Keeping the phone this slim was quite the design feat, especially when you compare the 1020 with the chunky S4 Zoom, which is shaped more like a point-and-shoot with a smartphone attached.
At 5.6 ounces, the matte yellow, white, or black 1020 is hefty, sturdy, and undeniably solid. I'm used to carrying heavy bags and backpacks, so the weight didn't particularly bother me, but those who travel light will notice the 1020's density right away. We tested the phone in all three colors; the white version picked up smudges most readily, but they wiped off easily enough from the polycarbonate material.
Like all the Lumia 920-series phones, the 1020's 4.5-inch display features a 1,280x768-pixel resolution (WXGA) and pixel density of 334ppi. Its AMOLED screen is also supersensitive, which means you can operate it with fingernails or gloved fingertips. Gorilla Glass 3 helps resist cracks, though smash any screen hard enough or often enough and it'll break.
In keeping with the Lumia design philosophy, you'll find oblong volume, power/lock, and camera shutter buttons on the right spine, and the headset jack and micro-SIM card slot up top. In addition to the front-facing camera there are three capacitive navigation buttons on the front, and the Micro-USB charging port is down on the bottom edge. On the back, the massive camera module includes a wide xenon flash and a six-lens Carl Zeiss lens, plus an LED sidekick that's mainly used for focus.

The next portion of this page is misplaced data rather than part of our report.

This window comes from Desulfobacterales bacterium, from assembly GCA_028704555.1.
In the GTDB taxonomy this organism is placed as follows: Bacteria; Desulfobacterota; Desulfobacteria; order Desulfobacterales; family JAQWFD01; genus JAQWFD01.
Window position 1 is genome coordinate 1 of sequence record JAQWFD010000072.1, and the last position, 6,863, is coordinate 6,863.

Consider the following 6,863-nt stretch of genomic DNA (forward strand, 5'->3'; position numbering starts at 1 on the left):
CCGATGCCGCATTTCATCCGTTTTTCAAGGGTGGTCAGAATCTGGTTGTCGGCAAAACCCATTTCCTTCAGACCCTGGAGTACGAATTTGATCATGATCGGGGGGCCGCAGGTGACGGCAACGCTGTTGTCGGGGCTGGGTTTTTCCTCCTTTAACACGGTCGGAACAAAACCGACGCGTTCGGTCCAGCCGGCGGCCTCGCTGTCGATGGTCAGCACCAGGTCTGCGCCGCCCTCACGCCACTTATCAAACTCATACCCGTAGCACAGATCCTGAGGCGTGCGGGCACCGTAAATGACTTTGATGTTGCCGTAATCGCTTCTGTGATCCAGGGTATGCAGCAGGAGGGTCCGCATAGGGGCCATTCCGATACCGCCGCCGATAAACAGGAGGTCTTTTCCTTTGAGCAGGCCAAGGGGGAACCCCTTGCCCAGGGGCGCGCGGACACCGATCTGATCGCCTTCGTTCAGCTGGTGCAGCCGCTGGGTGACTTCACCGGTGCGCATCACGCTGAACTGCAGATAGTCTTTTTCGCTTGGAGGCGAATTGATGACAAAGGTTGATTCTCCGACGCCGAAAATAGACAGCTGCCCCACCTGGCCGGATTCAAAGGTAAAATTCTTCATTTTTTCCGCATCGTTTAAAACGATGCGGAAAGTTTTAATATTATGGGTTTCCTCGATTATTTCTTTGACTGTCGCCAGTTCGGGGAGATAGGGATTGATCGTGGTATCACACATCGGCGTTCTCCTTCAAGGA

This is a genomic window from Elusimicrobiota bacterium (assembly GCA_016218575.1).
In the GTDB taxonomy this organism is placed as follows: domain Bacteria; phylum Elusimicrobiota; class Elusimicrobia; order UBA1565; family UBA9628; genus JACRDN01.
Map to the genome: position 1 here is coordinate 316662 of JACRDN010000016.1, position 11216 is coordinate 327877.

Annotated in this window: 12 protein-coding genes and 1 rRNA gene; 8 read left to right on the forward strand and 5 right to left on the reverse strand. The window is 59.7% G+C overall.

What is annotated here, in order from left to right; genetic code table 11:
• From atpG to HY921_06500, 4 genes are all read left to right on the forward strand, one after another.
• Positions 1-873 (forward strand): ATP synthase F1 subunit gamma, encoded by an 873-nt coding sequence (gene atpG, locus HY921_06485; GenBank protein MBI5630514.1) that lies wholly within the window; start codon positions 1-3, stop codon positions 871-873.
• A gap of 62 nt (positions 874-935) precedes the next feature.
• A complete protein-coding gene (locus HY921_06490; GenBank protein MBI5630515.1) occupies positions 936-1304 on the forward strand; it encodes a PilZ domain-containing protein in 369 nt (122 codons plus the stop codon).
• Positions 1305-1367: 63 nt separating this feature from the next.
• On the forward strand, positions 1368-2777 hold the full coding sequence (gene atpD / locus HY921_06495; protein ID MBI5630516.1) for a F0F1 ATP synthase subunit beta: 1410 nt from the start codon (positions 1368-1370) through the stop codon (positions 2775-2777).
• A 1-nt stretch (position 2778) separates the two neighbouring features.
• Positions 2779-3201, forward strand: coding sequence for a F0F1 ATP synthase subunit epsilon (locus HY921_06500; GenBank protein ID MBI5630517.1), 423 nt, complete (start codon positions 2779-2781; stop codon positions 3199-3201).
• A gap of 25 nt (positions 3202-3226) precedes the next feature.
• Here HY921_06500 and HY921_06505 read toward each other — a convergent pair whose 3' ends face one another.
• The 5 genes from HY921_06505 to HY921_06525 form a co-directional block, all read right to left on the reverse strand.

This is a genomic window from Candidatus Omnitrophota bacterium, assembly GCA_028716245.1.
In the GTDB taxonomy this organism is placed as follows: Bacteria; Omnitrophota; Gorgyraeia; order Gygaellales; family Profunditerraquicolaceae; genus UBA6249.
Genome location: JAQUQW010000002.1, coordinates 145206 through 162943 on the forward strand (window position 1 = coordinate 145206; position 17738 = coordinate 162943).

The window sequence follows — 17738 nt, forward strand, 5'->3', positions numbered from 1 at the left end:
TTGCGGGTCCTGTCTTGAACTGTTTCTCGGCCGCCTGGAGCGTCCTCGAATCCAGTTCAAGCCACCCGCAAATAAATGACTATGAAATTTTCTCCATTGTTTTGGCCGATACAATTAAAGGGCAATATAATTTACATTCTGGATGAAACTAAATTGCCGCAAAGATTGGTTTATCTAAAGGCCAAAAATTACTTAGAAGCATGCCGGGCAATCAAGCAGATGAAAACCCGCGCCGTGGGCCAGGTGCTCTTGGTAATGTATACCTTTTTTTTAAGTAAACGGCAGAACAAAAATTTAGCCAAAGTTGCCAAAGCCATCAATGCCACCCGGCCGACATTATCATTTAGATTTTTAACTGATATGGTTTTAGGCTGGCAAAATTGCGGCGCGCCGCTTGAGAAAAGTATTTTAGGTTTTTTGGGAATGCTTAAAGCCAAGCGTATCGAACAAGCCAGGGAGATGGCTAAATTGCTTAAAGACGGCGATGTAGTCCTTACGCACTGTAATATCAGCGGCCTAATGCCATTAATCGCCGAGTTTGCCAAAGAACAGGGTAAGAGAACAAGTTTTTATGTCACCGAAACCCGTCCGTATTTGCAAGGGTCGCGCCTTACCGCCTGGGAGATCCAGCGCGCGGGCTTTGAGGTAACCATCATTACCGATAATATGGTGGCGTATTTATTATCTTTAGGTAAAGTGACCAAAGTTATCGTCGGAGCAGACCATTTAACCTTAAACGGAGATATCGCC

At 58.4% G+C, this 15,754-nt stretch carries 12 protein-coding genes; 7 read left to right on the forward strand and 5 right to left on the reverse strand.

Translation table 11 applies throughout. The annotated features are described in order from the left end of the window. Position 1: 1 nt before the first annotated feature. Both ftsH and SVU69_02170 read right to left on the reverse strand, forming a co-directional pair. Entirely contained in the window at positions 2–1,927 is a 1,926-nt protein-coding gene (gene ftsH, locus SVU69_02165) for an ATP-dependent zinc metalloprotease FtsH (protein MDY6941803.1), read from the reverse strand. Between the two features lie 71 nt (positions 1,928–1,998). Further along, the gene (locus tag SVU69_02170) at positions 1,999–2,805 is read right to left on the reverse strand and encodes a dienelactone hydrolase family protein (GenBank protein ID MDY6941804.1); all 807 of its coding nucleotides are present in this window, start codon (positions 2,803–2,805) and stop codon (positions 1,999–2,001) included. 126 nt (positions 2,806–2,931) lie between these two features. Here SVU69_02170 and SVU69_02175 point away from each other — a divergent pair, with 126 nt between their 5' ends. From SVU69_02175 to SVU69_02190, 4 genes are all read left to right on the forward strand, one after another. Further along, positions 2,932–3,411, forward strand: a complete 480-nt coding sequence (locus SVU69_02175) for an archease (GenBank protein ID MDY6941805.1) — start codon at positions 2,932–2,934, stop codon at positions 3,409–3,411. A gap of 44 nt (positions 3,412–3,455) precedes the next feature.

A completely sealed unibody device, the Lumia 1020 doesn't have a removable battery or microSD card storage, which may make avid photographers jittery about storage limits, especially with large photo files.
Understanding the camera
The most important thing to know is that the Lumia 1020's 41-megapixel shooter doesn't actually give you 41-megapixel pictures. In fact, not much about the camera or its software is particularly straightforward.
Here's what's essential:
1) The Pro Cam app creates 5-megapixel photos. In addition, it also saves a high-resolution image of each one. If you crop in tightly, your photo looks even more detailed. I recommend CNET camera guru Joshua Goldman's must-read explanation of what's going on with this particular type of lossless zoom.
2) By default, the Lumia 1020 takes photos using Nokia's Pro Cam app. Not to be confused with Nokia Smart Cam, Pro Cam gets you sliding controls for flash, exposure, ISO, and focus among other settings. Nokia Pro Cam is technically a "lens," a separate camera app that supplants the native camera. You can only capture the higher-resolution images using Pro Cam.